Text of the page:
'Blockchain revolutionary but not a sound investment'

'Blockchain revolutionary but not a sound investment'

Investing in the blockchain technology remains highly speculative despite its revolutionary potential, according to one advisor.

Devin Cattelan, associate investment advisor at Cattelan Private Wealth Counsel, HollisWealth, says it is not clear how the digital ledger system that underpins cryptocurrencies will ultimately be implemented, despite yesterday’s announcement that Oakville-based Harvest is to launch Canada’s first blockchain tech ETF (HBLK).

After Bitcoin’s hyped entrance into the Futures market, blockchain’s future role will be fascinating, says Cattelan, and he expects it to be adopted by a host of software companies. However, he believes it is hard to see it as a viable investment opportunity.

He said: “The blockchain technology in general is pretty incredible, allowing for the almost instantaneous transfer of information, highly encrypted, so the blockchain I think is revolutionary.

“Now the question is, from a monetary perspective, how do you monetise it? Our belief is that cryptocurrencies aren’t really a sound investment. Now whether or not they will be used going forward, we could see potentially that they’re used and adopted by central banks.”

Cattelan says the trouble with cryptocurrencies and blockchain is that they don’t produce any earnings, unlike a stock, real estate or a private company. He said: “With cryptocurrencies there is no real fundamental value behind it, so they are impossible to valuate.”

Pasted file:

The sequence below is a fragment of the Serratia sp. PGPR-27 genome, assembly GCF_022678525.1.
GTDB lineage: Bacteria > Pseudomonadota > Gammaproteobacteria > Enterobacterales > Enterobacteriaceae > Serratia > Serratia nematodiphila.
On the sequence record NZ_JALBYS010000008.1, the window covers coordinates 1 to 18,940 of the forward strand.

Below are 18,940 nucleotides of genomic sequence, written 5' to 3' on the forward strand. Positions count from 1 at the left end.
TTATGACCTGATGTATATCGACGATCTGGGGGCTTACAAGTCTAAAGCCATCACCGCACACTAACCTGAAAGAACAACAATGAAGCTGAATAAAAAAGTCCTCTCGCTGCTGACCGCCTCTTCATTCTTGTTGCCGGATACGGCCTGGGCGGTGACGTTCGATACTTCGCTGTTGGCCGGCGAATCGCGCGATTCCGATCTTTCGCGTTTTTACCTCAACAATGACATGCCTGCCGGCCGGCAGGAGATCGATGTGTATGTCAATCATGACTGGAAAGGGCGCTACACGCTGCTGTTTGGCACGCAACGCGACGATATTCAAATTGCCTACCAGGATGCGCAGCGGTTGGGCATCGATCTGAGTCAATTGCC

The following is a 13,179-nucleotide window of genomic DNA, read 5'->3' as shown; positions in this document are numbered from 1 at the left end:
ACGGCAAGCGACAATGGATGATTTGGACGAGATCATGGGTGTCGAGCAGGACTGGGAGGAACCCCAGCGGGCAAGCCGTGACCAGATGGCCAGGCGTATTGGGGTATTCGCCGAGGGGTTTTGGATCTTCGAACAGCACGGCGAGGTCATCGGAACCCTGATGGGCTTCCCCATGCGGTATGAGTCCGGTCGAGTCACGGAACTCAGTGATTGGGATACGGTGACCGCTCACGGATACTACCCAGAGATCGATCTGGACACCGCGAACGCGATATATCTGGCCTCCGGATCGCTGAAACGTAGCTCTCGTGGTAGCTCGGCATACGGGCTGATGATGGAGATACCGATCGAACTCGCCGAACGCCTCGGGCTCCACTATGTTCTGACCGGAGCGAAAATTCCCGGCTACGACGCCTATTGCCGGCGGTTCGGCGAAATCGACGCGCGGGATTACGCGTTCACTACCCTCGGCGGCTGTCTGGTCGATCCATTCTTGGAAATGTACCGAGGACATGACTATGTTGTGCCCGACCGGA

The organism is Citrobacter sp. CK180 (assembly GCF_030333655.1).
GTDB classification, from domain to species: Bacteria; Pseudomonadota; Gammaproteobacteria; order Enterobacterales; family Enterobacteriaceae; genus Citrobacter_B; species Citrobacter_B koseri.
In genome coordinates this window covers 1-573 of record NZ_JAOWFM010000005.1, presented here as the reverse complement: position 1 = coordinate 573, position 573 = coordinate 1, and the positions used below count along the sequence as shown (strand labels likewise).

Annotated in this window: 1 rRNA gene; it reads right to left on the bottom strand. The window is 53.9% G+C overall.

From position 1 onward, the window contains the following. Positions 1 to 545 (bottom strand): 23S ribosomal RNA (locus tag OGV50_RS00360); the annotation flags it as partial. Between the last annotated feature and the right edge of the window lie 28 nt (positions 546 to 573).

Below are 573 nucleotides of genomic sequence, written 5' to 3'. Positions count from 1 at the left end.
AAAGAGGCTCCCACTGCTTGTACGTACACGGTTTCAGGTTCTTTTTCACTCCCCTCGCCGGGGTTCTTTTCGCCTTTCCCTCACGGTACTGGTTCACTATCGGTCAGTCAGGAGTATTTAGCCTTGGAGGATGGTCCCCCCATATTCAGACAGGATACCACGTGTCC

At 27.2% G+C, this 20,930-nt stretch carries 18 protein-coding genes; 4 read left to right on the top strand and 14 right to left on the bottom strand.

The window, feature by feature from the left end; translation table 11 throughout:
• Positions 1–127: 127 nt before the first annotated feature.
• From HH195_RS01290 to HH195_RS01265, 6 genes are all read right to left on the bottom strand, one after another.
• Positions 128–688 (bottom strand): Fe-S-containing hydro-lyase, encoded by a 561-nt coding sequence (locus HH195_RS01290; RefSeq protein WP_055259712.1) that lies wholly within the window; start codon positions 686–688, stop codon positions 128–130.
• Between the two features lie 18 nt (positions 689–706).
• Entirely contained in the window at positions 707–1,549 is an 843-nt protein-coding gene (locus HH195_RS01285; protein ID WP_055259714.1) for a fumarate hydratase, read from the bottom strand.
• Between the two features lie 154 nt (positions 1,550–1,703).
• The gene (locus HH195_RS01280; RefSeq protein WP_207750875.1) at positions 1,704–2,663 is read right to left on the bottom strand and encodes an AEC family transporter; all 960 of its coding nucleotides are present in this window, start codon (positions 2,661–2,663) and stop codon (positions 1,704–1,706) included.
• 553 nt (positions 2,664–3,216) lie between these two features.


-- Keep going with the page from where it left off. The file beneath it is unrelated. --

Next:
The uncertainty around who will use blockchain is compounded by the question of whether banks will embrace the technology despite the prospect of it reducing their own transaction fees. Cattelan believes that despite blockchain’s enormous capabilities, it does not fit in with his company’s philosophy.

He said: “I can see opinion changing as the technology gets adopted into other means. As it stands, it is impossible to monetise but I can see it being implemented in quite a few things.

“Our philosophy is we look at individual companies, and the companies have to have sustainable free cash flow growth, balance sheets. So unless we see those factors developing in a company that uses blockchain technology, we won’t take that investment.

“So right now it’s in the highly speculative phase and it’s still hard to see how it’s going to be implemented.”


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